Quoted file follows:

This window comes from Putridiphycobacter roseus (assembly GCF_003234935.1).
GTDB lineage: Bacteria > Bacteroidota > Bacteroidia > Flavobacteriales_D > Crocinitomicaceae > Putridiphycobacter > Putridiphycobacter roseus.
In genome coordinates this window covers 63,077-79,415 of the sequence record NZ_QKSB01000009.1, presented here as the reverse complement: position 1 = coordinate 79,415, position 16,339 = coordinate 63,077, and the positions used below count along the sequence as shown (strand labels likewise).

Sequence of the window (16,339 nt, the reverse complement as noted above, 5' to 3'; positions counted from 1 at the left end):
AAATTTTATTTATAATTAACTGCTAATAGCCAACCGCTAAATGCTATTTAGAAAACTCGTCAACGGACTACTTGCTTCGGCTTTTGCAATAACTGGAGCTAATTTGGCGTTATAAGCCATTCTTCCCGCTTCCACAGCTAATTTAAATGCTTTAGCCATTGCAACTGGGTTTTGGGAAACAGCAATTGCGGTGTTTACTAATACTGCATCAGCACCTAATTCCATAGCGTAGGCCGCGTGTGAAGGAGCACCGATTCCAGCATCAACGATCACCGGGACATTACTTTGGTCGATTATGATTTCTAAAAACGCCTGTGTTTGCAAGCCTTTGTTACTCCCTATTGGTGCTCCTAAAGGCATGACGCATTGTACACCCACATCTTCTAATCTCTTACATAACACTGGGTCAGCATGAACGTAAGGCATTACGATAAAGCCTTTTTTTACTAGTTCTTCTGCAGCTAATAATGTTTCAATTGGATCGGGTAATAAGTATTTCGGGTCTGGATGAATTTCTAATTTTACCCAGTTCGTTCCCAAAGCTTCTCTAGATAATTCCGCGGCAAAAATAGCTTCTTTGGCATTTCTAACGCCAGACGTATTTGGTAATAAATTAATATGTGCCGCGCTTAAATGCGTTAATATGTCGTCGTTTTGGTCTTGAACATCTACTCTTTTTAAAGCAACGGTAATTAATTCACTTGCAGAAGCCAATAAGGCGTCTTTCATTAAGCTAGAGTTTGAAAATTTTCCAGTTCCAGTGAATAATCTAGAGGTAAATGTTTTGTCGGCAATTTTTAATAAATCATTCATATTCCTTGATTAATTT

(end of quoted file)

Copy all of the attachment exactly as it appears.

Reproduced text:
This window comes from Putridiphycobacter roseus (assembly GCF_003234935.1).
GTDB lineage: Bacteria > Bacteroidota > Bacteroidia > Flavobacteriales_D > Crocinitomicaceae > Putridiphycobacter > Putridiphycobacter roseus.
In genome coordinates this window covers 63,077-79,415 of the sequence record NZ_QKSB01000009.1, presented here as the reverse complement: position 1 = coordinate 79,415, position 16,339 = coordinate 63,077, and the positions used below count along the sequence as shown (strand labels likewise).

Sequence of the window (16,339 nt, the reverse complement as noted above, 5' to 3'; positions counted from 1 at the left end):
AAATTTTATTTATAATTAACTGCTAATAGCCAACCGCTAAATGCTATTTAGAAAACTCGTCAACGGACTACTTGCTTCGGCTTTTGCAATAACTGGAGCTAATTTGGCGTTATAAGCCATTCTTCCCGCTTCCACAGCTAATTTAAATGCTTTAGCCATTGCAACTGGGTTTTGGGAAACAGCAATTGCGGTGTTTACTAATACTGCATCAGCACCTAATTCCATAGCGTAGGCCGCGTGTGAAGGAGCACCGATTCCAGCATCAACGATCACCGGGACATTACTTTGGTCGATTATGATTTCTAAAAACGCCTGTGTTTGCAAGCCTTTGTTACTCCCTATTGGTGCTCCTAAAGGCATGACGCATTGTACACCCACATCTTCTAATCTCTTACATAACACTGGGTCAGCATGAACGTAAGGCATTACGATAAAGCCTTTTTTTACTAGTTCTTCTGCAGCTAATAATGTTTCAATTGGATCGGGTAATAAGTATTTCGGGTCTGGATGAATTTCTAATTTTACCCAGTTCGTTCCCAAAGCTTCTCTAGATAATTCCGCGGCAAAAATAGCTTCTTTGGCATTTCTAACGCCAGACGTATTTGGTAATAAATTAATATGTGCCGCGCTTAAATGCGTTAATATGTCGTCGTTTTGGTCTTGAACATCTACTCTTTTTAAAGCAACGGTAATTAATTCACTTGCAGAAGCCAATAAGGCGTCTTTCATTAAGCTAGAGTTTGAAAATTTTCCAGTTCCAGTGAATAATCTAGAGGTAAATGTTTTGTCGGCAATTTTTAATAAATCATTCATATTCCTTGATTAATTT